Rockhopper. What next? Read below.

Sea lion

The Sealion knows.

The company is targeting first oil in early 2016 from the find in the North Falkland basin, which would be the first oilfield ever to come on stream in the frontier South Atlantic province, with development costs estimated at $2 billion.

Production is expected to hit a maximum rate of 120,000 barrels per day by 2018 under the development plan for Sea Lion, based on a recoverable resource of 350 million barrels, Rockhopper said in a statement issued on Wednesday.

The London-listed company expects to complete concept engineering studies in the first quarter of 2012 with front-end engineering design set to start shortly thereafter.

Rockhopper revealed that it would be looking to award contracts to both the supplier of the proposed floating production, storage and offloading vessel and subsea contractor by the first quarter of 2013, when the FEED is due to be completed and ready for approval by the Falklands government.

The first indication of a firm development plan for Sea Lion comes on the heels of fresh drilling success for Rockhopper with its latest exploration well, 14/10-7, at the discovery.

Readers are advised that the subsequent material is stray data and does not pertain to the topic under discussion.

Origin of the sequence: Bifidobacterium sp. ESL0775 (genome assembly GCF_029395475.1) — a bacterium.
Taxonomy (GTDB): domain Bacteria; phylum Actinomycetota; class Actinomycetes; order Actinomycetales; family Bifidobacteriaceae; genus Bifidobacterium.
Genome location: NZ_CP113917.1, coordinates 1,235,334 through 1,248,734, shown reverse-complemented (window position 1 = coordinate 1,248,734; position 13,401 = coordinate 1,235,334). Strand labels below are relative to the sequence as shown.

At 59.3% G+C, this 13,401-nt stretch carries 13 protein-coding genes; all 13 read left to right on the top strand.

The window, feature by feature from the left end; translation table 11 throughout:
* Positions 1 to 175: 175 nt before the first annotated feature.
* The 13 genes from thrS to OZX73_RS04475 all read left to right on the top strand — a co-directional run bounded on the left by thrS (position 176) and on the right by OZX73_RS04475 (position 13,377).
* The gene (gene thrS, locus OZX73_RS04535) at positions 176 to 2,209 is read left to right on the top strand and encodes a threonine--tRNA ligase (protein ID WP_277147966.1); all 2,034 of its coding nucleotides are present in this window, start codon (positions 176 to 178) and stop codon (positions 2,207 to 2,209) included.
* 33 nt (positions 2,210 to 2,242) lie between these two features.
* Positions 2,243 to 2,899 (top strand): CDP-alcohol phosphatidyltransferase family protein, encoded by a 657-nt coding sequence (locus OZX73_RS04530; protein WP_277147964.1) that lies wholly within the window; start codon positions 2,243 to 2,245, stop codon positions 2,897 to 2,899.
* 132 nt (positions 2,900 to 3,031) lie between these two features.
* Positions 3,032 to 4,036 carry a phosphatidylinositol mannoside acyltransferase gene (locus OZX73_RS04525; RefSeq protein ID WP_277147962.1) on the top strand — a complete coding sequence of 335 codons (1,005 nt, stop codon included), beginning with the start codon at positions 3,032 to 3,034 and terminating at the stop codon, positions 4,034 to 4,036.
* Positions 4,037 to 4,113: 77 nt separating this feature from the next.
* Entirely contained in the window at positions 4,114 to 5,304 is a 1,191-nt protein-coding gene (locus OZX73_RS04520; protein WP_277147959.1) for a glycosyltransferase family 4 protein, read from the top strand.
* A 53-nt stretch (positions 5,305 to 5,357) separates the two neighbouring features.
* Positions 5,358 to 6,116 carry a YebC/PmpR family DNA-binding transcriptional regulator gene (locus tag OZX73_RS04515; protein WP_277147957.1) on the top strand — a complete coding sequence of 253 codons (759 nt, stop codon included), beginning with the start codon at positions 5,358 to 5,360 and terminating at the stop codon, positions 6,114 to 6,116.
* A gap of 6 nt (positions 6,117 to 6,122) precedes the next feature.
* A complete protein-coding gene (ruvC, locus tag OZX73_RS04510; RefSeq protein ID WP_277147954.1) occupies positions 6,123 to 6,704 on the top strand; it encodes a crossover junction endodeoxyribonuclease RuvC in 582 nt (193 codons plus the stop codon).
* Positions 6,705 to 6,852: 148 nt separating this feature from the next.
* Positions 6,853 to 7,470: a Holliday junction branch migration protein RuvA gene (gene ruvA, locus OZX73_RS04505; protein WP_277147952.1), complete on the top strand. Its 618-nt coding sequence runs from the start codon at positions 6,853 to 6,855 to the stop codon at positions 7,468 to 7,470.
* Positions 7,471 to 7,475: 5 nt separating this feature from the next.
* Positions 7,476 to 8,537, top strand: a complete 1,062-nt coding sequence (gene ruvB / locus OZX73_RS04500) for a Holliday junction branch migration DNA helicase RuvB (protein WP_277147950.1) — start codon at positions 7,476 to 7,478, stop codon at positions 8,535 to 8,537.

The probe, drilled 3.3 kilometres north-west of the discovery well to a total depth of 2696 metres, encountered an additional 26 metres of net pay in a “high-quality reservoir package and oil column”, according to the company, which said the result was at the upper end of expectations.

Rockhopper said it believes the well has derisked areas of relatively lower amplitudes in the northern edge of the fan system within the Sea Lion main complex area.

The well, drilled by Diamond Offshore semi-submersible Ocean Guardian, will now be plugged and abandoned before the rig is moved to drill another exploration probe, 14/10-N, that will further test the Sea Lion reservoir as well as target the Casper and Kermit oil prospects.

Rockhopper has one more well slot available with the rig and is considering whether to take up additional options for the unit. The company said it is fully funded with $170 million in cash for the current drilling campaign.

Chief executive Sam Moody said the latest probe delivered “another excellent result” from the company’s fifth successful well.

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